Equity Release Guide

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What Is Equity Release?

Equity release is a financial product that homeowners over the age of 55 can use to release some of the value tied up in their property. This money can either be paid as a lump sum, or as a steady income, for a number of years.

There are two forms of equity release: lifetime mortgages and home reversion plans.

How Does Equity Release Work?

Lifetime Mortgage

A lifetime mortgage is essentially a loan secured against your home. There are no monthly repayments to be made, and you keep full ownership of the home. When the home is sold, usually following the homeowner(s)’ death or a move to residential care, the amount that was borrowed must be repaid, with interest, to the equity release provider. Any equity that’s left after the lifetime mortgage has been settled then passes to the homeowner(s) if still alive, or to their estate.

Home Reversion Plan

The other option – a home reversion plan – is where all or part of the property is sold to an investment company. The occupant(s) continue to live there, rent free, until death, or until the home is sold. Because you are able to stay in the home, the amount paid by reversion companies is usually less than the actual market value of the property.

Should Equity Release Be Part of My Retirement Planning?

Equity release has traditionally been viewed as a last resort; a back-up plan for retirees who run into financial trouble. For many, the idea of actively building equity release into your financial plans for retirement can seem peculiar. But changes in the property and pensions markets, shifting saving habits, and lengthening lifespans have all contributed to an increase in the number of people releasing money through equity release.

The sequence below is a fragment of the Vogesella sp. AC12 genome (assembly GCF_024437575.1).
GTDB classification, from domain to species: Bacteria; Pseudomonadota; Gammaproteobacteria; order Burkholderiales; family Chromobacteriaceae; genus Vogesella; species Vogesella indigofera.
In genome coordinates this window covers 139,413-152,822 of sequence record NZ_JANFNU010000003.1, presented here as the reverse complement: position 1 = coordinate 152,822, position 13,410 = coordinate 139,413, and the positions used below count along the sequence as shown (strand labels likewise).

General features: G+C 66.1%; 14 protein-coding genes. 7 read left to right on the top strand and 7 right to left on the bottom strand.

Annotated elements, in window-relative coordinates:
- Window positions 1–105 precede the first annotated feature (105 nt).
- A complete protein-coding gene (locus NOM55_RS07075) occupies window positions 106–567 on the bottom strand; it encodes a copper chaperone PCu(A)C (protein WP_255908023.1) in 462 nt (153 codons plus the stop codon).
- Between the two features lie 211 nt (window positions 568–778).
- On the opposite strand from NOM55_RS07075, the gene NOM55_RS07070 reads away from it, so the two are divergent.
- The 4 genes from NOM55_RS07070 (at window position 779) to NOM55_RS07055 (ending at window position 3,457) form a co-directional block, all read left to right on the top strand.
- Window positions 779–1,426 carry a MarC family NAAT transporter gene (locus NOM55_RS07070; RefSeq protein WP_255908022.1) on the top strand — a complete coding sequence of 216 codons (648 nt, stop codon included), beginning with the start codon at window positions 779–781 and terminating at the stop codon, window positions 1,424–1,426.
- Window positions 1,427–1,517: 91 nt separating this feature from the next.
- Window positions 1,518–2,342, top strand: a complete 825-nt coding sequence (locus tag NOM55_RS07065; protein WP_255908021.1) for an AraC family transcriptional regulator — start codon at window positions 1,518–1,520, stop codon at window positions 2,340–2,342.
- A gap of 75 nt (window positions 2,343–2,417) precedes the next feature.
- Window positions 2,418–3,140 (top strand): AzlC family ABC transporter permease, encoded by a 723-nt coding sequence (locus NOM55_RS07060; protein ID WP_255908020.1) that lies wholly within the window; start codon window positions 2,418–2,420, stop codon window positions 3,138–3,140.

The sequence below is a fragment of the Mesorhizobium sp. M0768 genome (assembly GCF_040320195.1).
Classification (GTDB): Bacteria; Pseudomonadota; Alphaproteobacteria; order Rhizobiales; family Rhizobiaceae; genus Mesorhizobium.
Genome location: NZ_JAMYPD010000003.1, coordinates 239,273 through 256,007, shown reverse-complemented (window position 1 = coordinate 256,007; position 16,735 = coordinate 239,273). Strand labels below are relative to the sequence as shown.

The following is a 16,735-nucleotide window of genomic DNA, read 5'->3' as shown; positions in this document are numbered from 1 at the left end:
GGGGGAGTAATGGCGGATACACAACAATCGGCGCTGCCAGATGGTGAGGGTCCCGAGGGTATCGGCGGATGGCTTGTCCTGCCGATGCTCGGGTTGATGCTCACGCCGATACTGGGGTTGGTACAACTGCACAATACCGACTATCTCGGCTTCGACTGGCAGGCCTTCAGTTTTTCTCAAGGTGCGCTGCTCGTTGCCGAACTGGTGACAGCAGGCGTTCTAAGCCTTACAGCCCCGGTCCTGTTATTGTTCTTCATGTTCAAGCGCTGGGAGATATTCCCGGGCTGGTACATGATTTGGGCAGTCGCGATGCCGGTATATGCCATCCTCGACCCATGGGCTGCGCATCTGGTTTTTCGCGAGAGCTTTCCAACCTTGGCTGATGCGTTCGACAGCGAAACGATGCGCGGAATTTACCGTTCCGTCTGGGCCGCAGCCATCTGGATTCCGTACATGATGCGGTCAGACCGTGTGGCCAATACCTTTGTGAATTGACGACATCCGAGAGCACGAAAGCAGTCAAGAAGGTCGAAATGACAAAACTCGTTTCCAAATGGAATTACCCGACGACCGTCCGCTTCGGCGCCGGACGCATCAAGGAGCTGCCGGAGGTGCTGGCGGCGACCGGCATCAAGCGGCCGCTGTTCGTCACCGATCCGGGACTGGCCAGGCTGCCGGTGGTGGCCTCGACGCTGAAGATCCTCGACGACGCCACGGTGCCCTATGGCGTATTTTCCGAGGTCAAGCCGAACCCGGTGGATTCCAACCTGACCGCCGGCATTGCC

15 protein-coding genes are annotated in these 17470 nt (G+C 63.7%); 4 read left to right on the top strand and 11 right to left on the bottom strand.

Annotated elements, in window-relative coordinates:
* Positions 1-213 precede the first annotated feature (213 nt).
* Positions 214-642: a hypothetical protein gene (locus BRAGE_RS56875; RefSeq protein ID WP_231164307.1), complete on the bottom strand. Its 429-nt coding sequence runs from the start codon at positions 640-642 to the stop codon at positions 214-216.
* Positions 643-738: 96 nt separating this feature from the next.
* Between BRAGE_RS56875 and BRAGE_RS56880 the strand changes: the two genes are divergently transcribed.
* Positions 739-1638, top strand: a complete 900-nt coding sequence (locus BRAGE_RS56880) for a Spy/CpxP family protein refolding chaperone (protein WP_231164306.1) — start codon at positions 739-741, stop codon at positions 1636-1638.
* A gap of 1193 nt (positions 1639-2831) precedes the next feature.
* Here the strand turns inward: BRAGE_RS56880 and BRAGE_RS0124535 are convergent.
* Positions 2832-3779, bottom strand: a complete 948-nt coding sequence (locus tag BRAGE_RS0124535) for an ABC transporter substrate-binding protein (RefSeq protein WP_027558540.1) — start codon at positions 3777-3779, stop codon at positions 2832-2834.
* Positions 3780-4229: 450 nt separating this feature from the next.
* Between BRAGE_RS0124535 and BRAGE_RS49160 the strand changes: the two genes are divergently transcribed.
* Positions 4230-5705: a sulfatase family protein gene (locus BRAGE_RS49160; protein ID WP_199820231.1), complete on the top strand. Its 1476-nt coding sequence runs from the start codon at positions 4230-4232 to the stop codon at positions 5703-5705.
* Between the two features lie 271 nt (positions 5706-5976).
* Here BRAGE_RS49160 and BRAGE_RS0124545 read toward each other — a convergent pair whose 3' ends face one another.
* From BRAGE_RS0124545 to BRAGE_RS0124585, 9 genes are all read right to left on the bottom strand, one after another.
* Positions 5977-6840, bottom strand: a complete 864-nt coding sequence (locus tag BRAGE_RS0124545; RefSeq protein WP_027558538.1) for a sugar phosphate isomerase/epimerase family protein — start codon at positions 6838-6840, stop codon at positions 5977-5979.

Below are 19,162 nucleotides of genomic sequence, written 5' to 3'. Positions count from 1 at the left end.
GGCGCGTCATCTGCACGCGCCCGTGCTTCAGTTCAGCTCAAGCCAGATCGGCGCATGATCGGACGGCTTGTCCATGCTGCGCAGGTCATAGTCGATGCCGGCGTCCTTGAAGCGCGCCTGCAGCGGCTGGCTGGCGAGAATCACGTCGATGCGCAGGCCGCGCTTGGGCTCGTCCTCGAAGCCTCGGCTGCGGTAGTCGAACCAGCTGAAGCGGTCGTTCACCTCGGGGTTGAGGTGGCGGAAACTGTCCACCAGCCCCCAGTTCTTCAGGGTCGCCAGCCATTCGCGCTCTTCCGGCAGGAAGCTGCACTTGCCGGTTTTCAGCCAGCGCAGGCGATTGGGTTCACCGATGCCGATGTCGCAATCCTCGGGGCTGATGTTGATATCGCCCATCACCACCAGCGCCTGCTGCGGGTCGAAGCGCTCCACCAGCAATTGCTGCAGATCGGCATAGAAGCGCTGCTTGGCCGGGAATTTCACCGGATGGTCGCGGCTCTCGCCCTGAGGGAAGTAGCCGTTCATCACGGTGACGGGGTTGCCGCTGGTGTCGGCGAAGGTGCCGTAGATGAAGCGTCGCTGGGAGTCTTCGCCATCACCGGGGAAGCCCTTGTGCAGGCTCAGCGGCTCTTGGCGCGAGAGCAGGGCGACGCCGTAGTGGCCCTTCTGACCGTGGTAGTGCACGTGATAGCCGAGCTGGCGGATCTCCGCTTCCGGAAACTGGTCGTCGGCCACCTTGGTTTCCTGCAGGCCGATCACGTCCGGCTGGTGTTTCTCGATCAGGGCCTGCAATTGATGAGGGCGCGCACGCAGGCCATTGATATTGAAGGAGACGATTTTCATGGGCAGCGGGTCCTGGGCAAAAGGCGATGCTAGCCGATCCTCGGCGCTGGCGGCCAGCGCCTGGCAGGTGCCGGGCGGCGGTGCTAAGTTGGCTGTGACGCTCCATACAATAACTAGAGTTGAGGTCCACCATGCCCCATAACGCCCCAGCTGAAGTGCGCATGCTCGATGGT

According to the FSA, 25% of mortgages sold since 2005 won’t be paid off by the time the borrowers reach retirement, and 5% of those who have taken out mortgages in this period are still expected to owe money into their 80s.

The FSA has also reported that 80% of homeowners with interest-only mortgages have no strategy for repaying them. The Telegraph recently published an excellent article giving examples of when equity release is the right solution for people in this situation; essentially, “the older you are, and the greater your equity in relation to the mortgage, the better your chances.”

What Do Parents Need to Know About Equity Release?

If you’re a parent, equity release comes with additional implications – by unlocking the value of your home to fund your own living costs, you are sacrificing at least some of your children’s inheritance.

Whilst it’s inevitable that this will cause some tension between retired parents and their offspring, the development of ‘inheritance guarantees’ has softened the blow to some extent, and research has shown that the overwhelming majority of equity release customers are discussing the decision with their children before going ahead.

 

 

Whilst many retirees rely on equity release to cover their own expenses, there is also an emerging trend whereby the funds released are passed straight to the children, often to help them pay off their own debts, or enable them to get on the property ladder. Again, however, this will result in a reduced inheritance, or, in some cases, no inheritance at all.

What’s Happening in the Equity Release Market Now?

The cost of equity release schemes have fallen by around 1% in the last year. That might sound insignificant, but on a long-term lifetime mortgage, it can make a massive difference. If you’ve already got a lifetime mortgage, it’s possible that you could save money by changing to another provider.

Schemes designed to allow older people to access the money tied up in their homes are falling in cost, and advisers say that anyone who has an existing equity release mortgage may be able to save money by switching deals.

Whether you’re looking at equity release now or thinking about making use of it in the future, it’s vital that you seek independent financial advice and take the time to understand all the options before making a commitment – the Equity Release Council website is a great starting point if you’re looking for unbiased advice.

 

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